(code words must not be multiples of each other)
An encoder for such a code needs only to store the k
rows of the generator matrix G and to form linear
combinations of these k rows, based on the input
message u, to be able to produce a valid codeword v
Dr Jacqueline John George
Example

Given the following generator matrix encode the following message
u = (1 1 0 1)
.
(
(
(
(
¸
(

¸

=
(
(
(
(
¸
(

¸

=
1 0 0 0 1 0 1
0 1 0 0 1 1 1
0 0 1 0 1 1 0
0 0 0 1 0 1 1
3
2
1
0
g
g
g
g
G

If u = [ 1 1 0 1 ] then:
v = u.G
= 1.g
0
+ 1.g
1
+ 0.g
2
+ 1.g
3

= [ 1 1 0 1 0 0 0 ] + [ 0 1 1 0 1 0 0 ] + [ 1 0 1 0 0 0 1 ]
= [ 0 0 0 1 1 0 1 ]

Dr Jacqueline John George
Dr Jacqueline John George
Systematic codes
Dr Jacqueline John George
Systematic codes

Definition: Codes in which the codeword is divided into two
parts:
the message, and
the redundant checking part

For an (n, k) linear systematic code the code consists of k
information (or message) digits and n-k parity check digits
which are linear sums of the information digits.
Message Redundant checking bits
Valid codeword
n - k digits k digits
Dr Jacqueline John George
Simplifying the generator matrix
(
(
(
(
¸
(

¸

=
(
(
(
(
¸
(

¸

=
1 0 0 0 1 0 1
0 1 0 0 1 1 1
0 0 1 0 1 1 0
0 0 0 1 0 1 1
3
2
1
0
g
g
g
g
G
A linear systematic (n,k) code can be defined by a k x n matrix G of the
form:
(
(
(
(
(
(
¸
(

¸

=
(
(
(
(
(
(
¸
(

¸

=
÷ ÷ ÷ ÷ ÷ ÷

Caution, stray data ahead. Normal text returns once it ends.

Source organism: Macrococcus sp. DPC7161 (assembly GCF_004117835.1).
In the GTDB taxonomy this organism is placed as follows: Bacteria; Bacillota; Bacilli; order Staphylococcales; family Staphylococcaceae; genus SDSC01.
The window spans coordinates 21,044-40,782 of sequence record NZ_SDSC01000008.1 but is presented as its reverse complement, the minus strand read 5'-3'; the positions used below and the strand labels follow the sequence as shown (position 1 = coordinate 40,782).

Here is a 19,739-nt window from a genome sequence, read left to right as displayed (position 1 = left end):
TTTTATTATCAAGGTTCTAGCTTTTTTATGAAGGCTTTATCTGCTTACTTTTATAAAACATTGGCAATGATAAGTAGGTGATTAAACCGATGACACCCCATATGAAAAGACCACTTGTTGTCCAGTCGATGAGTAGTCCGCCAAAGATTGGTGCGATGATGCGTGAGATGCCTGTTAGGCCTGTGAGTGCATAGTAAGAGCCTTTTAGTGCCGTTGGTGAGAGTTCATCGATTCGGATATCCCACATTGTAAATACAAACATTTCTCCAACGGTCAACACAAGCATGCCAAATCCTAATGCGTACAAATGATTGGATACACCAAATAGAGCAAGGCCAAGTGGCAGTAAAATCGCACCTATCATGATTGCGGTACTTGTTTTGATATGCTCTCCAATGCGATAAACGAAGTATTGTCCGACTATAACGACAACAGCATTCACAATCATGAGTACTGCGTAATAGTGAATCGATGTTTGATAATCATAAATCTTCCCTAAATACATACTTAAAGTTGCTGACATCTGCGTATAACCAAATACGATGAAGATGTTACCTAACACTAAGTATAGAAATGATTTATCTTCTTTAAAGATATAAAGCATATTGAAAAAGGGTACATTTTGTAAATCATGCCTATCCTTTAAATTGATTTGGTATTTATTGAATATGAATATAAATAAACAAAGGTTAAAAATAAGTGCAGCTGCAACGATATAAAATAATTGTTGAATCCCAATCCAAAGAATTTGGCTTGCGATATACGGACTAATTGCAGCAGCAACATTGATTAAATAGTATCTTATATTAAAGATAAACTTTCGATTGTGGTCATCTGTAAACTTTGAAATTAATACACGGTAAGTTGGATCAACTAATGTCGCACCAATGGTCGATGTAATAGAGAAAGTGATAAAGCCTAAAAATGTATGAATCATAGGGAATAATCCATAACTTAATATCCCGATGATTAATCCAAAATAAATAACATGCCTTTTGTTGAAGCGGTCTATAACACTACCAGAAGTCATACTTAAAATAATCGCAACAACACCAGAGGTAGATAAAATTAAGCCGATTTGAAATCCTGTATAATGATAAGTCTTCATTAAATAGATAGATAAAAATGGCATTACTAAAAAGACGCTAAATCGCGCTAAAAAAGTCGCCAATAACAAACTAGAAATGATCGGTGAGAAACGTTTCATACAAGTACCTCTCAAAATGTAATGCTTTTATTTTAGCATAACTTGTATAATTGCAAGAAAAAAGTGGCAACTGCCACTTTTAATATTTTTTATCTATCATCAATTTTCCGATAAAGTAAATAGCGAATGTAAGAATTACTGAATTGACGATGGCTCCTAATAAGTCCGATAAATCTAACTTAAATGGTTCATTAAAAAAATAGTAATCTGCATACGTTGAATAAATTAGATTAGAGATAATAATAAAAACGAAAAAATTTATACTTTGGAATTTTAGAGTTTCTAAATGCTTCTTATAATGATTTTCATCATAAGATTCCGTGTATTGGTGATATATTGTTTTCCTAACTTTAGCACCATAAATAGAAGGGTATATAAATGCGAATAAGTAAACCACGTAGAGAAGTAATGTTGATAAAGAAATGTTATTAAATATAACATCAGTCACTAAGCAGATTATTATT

÷ ÷
÷ ÷
÷
1 . . 0 0 p . . . p p p
. . . . . . . . . . . .
. . . . . . . . . . . .
0 . . 1 0 p . . . p p p
0 . . 0 1 p . . . p p p
1 k 1,n k 1,2 k 1,1 k 1,0 k
1 k 1,n 1,2 1,1 1,0
1 k 0,n 0,2 0,1 0,0
1 k
1
0
g
g
g
G
.
.
If I
k
= k x k unity matrix then G = [ P I
k
]
Dr Jacqueline John George
Simplifying the generator matrix
If I
k
= k x k unity matrix then G = [ P I
k
]
and if u = [u
0
, u
1
, . . . ., u
k-1
]
then v = [v
1
, v
2
, . . . v
n-1
]
= [u
0
, u
1
, . . . u
k-1
] . G

therefore the components of v are:
v
n-k+i
= u
i
for 0 ≤ i ≤ k
and v
j
= u
0
p
0j
+ u
1
p
1j
+ . . . +u
k-1
p
k-1,j
for 0 ≤ j ≤ n-k

The n-k equations for v
j
are called the
parity check equations for the code
Dr Jacqueline John George
Impelmenting the Encoder
Dr Jacqueline John George
Encoding linear block codes – generic form
p
0,0
p
1,0
p
k-1,0

p
0,
n-k-1

p
1,
n-k-1

p
k-1,
n-k-1

p
0,1
p
1,1
p
k-1,1

+ + +
u
0
u
1
u
k-1
u
0
u
1
u
k-1
u
0
u
1
u
k-1
v
0
v
1
v
n-k-1
To
channel

u
0
u
2
u
1
u
k-1
To
channel

Message register

Input u

Dr Jacqueline John George
Encoding circuit for previous example
+ + +
v
0
v
1
v
2
v
3
v
5
v
4
v
6
To
channel

Message register

Input u

v
0
= v
3
+ v
5
+v
6
v
1
= v
3
+ v
4
+v
5
v
2
= v
4
+ v
5
+v
6
[1101]

1
0
0 0
1
1
1 1
1
0 0 0
0 0 1
1
1 1 1 1
Dr Jacqueline John George
Dr Jacqueline John George
The parity check matrix
Dr Jacqueline John George
Parity check matrix
The mathematical properties of the generator matrix G
can be used to develop an alternative definition of a
linear code based on H, the parity check matrix.

For an n x k generator matrix of the form G there exists
an (n-k) x k matrix H such that:

G . H
T
= 0

Furthermore, it can be shown that an n-tuple
v = [v
0
, v
1
, . . . v
n-1
]
is a code word generated by G, if and only if
v . H
T
= 0
Dr Jacqueline John George
How do I generate the Parity Check Matrix?

For the (n x k) generator matrix G of the previous
example this parity check matrix has the form:
H = [I
n-k
P
T
]
(
(
(
(
(
(
¸
(

¸

=
÷ ÷ ÷ ÷ ÷ ÷ ÷ ÷ ÷
÷
÷
1 k 1,n k 1 k 2,n 1 k 1,n 1 k 0,n
1,1 k 2,1 1,1 0,1
1,0 k 2,0 1,0 0,0
p . . . p p p . .
. . . . . . . . . . .
. . . . . . . . . . . .
p . . . p p p . .
p . . . p p p . .
1 0 0
.
0 1 0
0 0 1
H
Dr Jacqueline John George
(
(
(
¸
(

¸

=
1 1 1 0 1 0 0
0 1 1 1 0 1 0
1 1 0 1 0 0 1
H
Step 1: For an (n,k) code, generate a blank n-k x k matrix Step 3: Transpose rows of G into columns in H Step 2: Insert a n-k identity matrix in the left hand side of the matrix